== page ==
So when we put the curve at $P_1=(0, 0)$, and then $P_2=(a, 0)$ $P_3=(a+b,0)$ $P_4=(a+b+c,d)$ with respect to $a$, $b$, $c$ and $d$. Bezier curve $B(t)$ can be simplified as

$$ B(t) = ( t^3 (a+b+c)+3 (1-t) t^2 (a+b)+3 a (1-t)^2 t,d t^3 )$$

then the curvature at $P_4$ is

$$\kappa_{p_4}(1) = \frac{\left| B’(1) \times B’’(1) \right|}{\left| B’(1) \right|^3} = \frac{|(3c,3d) \times (6c-6b,6d)|}{|(3c,3d)|^\frac{3}{2}} = \frac{18|bd|}{|(3c,3d)|^\frac{3}{2}} = \frac{1}{R}$$

$deriving$

$$b = \frac{2}{3} \frac{(c^2+d^2)^\frac{3}{2}}{dR}$$

#### Smoothing Parameterized⌗

How we to control the visual effect of smoothing?

Intuitively, we would like a form with respect to $s \in [0, 1] \mapsto $ $Shape[a,b,c,d]$, saying that we could compute a corresponding set of $a,b,c,d$ from a given $s$.

Besides $s$, it should also be a map with respect to the arc part radius $R$. Written as $[s, R] \mapsto$ $Shape[a,b,c,d]$

The map must be invertable so that we could deal with the maximum smoothing value that corner could be.

Let’s explain each of these individually.

Picture the following, imagine we increase $s$ from 0 for all the three angle of an equalateral triangle at the same time with equal rate, the Bezier part will consume all sides with equal rate. What’s the smoothing angle looks like as the value increasing? And what’s the maximum value going to be? If the initial radius is relatively small, $s$ could be 1. But If the initial radius is larger, the Bezier part will consume the straight line before the parameter is going to be 1, because the side of triangle has no more room for angle being smoothing. So the map must be with respect to $s$ and $R$, namely $ s, R \mapsto$ $a,b,c,d$. As mentioned above, for larger $R$, the valid range of $is$ cannot come to 1. How we resolve the maximum value of $s$? What we only need to do is let the map be invertable. Then by giving the maximum room for consuming of each single angle, we can calculate $s$ by $Shape(a,b,c,d, R)$ $\mapsto$ $s$.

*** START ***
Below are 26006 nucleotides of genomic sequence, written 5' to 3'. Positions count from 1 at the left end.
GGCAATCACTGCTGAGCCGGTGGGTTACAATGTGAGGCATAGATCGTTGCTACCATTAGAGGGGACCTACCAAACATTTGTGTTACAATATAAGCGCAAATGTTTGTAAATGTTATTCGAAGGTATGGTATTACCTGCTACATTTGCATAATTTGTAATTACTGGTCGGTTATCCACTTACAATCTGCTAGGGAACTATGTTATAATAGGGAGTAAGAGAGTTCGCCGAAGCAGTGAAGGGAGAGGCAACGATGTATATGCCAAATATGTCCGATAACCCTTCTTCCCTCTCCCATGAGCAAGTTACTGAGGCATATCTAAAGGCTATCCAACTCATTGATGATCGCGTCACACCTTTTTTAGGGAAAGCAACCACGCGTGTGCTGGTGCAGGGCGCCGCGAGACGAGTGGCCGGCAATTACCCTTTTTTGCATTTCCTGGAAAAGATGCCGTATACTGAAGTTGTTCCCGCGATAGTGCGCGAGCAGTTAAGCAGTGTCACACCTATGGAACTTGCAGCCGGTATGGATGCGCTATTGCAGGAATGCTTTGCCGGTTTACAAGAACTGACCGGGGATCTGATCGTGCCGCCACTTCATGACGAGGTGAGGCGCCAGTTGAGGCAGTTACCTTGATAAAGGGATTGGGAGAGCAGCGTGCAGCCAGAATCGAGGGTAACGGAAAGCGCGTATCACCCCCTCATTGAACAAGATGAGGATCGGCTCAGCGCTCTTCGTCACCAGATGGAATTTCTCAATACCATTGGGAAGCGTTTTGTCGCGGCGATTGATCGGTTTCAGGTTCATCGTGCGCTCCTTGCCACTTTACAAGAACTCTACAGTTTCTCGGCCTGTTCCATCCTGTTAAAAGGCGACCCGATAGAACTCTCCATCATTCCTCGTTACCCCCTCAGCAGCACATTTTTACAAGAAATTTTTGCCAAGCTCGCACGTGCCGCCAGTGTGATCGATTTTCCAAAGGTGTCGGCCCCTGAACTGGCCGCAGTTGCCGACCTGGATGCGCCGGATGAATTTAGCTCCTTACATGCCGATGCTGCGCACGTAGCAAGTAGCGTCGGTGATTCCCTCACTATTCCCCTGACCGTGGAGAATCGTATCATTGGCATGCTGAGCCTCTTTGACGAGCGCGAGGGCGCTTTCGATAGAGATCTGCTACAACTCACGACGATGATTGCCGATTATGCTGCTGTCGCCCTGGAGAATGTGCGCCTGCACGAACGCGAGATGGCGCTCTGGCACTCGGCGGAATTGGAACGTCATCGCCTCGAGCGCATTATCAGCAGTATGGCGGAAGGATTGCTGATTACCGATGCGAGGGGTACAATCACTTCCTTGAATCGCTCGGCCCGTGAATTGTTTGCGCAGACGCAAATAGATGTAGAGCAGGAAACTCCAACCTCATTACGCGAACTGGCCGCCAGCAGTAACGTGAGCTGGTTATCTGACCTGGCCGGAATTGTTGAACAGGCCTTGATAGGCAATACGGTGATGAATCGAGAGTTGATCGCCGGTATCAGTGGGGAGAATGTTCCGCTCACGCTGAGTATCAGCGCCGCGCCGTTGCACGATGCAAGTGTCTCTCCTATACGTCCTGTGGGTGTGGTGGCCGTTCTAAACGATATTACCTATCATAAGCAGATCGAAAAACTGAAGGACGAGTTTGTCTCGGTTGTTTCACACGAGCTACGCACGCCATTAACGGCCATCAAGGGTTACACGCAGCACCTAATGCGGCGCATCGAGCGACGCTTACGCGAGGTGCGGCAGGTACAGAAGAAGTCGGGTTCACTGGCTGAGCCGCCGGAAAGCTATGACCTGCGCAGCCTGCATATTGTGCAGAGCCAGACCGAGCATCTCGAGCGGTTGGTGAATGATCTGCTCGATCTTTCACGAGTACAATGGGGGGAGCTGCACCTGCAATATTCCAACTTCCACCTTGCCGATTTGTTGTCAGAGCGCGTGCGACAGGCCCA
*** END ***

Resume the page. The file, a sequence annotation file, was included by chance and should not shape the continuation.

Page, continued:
For a normal rounded corner, if the angle is $\theta$, then the segments consume of the edge is $\frac{R}{\tan{\frac{\theta}{2}}}$ = $R\sqrt{\frac{1+\cos\theta}{1-\cos\theta}}$, keep it simple as much as possible, we just define the squircle corner consume edge is $$ q=(1+s)R\sqrt{\frac{1+\cos\theta}{1-\cos\theta}} $$

Above form meet the 1, 2 and 3 at the same time.

### Conclusion⌗

To get the curve with desired curvature profile, it’s necessary to make $P_1$, $P_2$ and $P_3$ collinear and hold $b = \frac{2}{3} \frac{(c^2+d^2)^\frac{3}{2}}{dR}$. In the next section, We will talk about how to code this step by step.